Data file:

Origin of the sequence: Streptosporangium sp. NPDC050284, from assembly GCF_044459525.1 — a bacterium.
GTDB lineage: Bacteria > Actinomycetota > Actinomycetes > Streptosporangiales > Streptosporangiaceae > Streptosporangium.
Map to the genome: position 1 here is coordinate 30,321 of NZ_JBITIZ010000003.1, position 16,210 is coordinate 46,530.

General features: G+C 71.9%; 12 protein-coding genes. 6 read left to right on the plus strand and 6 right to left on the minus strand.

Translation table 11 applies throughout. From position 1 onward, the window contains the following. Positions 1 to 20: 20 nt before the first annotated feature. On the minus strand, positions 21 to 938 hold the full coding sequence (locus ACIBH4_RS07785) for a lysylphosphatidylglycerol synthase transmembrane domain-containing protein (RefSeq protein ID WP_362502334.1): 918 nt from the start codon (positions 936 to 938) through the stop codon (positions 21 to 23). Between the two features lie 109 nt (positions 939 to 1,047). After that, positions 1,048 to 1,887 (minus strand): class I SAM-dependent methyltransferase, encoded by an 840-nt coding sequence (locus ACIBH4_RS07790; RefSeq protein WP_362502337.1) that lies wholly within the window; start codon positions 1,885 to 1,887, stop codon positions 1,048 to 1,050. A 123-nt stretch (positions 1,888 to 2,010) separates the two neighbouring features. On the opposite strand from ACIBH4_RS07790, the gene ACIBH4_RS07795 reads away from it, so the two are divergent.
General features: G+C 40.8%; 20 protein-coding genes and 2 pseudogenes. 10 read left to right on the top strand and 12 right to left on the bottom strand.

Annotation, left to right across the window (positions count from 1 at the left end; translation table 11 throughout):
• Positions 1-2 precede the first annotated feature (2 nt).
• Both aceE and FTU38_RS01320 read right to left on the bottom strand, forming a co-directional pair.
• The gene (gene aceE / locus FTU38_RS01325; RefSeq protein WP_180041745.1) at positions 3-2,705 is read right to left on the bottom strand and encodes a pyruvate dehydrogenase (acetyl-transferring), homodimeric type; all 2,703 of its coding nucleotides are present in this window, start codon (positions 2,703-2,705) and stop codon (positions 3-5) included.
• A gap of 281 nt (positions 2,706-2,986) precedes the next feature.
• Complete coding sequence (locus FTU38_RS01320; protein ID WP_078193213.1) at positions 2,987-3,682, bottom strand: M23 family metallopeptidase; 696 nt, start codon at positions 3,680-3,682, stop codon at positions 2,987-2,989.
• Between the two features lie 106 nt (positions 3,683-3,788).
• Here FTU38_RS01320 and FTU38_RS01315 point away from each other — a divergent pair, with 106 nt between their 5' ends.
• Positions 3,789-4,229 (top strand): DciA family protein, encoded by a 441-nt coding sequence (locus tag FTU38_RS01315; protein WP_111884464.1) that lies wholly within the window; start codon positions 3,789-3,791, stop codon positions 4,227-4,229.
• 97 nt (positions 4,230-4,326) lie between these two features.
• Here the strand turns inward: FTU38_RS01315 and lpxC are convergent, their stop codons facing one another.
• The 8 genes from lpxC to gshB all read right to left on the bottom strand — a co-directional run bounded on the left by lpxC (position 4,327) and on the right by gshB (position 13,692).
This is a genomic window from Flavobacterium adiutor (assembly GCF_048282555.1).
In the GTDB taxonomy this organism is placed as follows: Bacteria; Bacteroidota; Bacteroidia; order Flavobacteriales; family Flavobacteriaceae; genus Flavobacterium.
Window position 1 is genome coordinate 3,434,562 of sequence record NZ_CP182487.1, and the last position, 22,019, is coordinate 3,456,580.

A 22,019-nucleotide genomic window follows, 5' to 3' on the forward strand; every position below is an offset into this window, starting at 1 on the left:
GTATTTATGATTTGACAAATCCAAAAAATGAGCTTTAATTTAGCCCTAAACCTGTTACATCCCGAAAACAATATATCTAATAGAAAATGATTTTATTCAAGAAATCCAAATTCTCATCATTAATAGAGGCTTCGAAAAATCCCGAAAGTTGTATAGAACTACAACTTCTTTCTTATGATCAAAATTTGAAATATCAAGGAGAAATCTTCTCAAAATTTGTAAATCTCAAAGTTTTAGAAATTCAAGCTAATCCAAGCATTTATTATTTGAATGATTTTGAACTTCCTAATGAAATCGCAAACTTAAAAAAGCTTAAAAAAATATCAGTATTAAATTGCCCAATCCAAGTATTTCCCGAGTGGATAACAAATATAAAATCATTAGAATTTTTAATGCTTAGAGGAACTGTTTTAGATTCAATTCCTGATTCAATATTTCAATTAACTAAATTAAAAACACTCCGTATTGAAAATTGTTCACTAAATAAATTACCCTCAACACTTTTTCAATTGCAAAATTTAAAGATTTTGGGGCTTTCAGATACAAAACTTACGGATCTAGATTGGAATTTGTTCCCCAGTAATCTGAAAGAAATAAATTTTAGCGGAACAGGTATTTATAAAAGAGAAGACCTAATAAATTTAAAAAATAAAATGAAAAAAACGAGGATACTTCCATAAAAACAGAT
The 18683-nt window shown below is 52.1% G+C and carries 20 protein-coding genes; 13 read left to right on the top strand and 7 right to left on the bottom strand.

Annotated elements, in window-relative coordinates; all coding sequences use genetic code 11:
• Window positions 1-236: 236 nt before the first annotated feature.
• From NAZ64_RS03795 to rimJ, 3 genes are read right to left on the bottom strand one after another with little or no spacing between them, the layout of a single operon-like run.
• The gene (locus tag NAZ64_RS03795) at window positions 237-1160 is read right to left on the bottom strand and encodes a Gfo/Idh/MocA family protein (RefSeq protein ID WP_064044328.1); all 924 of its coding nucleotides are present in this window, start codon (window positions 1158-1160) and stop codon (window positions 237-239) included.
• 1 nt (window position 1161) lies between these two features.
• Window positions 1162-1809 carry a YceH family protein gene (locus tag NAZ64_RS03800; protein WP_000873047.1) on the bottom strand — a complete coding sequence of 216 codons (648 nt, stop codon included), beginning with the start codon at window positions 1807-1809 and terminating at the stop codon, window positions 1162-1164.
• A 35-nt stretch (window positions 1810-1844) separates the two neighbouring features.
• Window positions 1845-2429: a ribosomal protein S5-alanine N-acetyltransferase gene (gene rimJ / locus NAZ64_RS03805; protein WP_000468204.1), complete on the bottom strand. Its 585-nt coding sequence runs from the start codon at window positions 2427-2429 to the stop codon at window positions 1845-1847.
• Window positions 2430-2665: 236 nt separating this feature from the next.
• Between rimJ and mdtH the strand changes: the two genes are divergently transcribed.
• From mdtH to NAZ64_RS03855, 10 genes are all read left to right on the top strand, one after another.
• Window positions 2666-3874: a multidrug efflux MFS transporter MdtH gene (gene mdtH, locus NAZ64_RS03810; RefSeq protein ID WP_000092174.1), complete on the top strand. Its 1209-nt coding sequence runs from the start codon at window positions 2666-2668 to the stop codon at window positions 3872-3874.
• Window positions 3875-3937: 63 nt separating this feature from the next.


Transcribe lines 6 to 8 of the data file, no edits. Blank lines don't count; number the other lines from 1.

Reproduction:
General features: G+C 40.8%; 20 protein-coding genes and 2 pseudogenes. 10 read left to right on the top strand and 12 right to left on the bottom strand.

Annotation, left to right across the window (positions count from 1 at the left end; translation table 11 throughout):
• Positions 1-2 precede the first annotated feature (2 nt).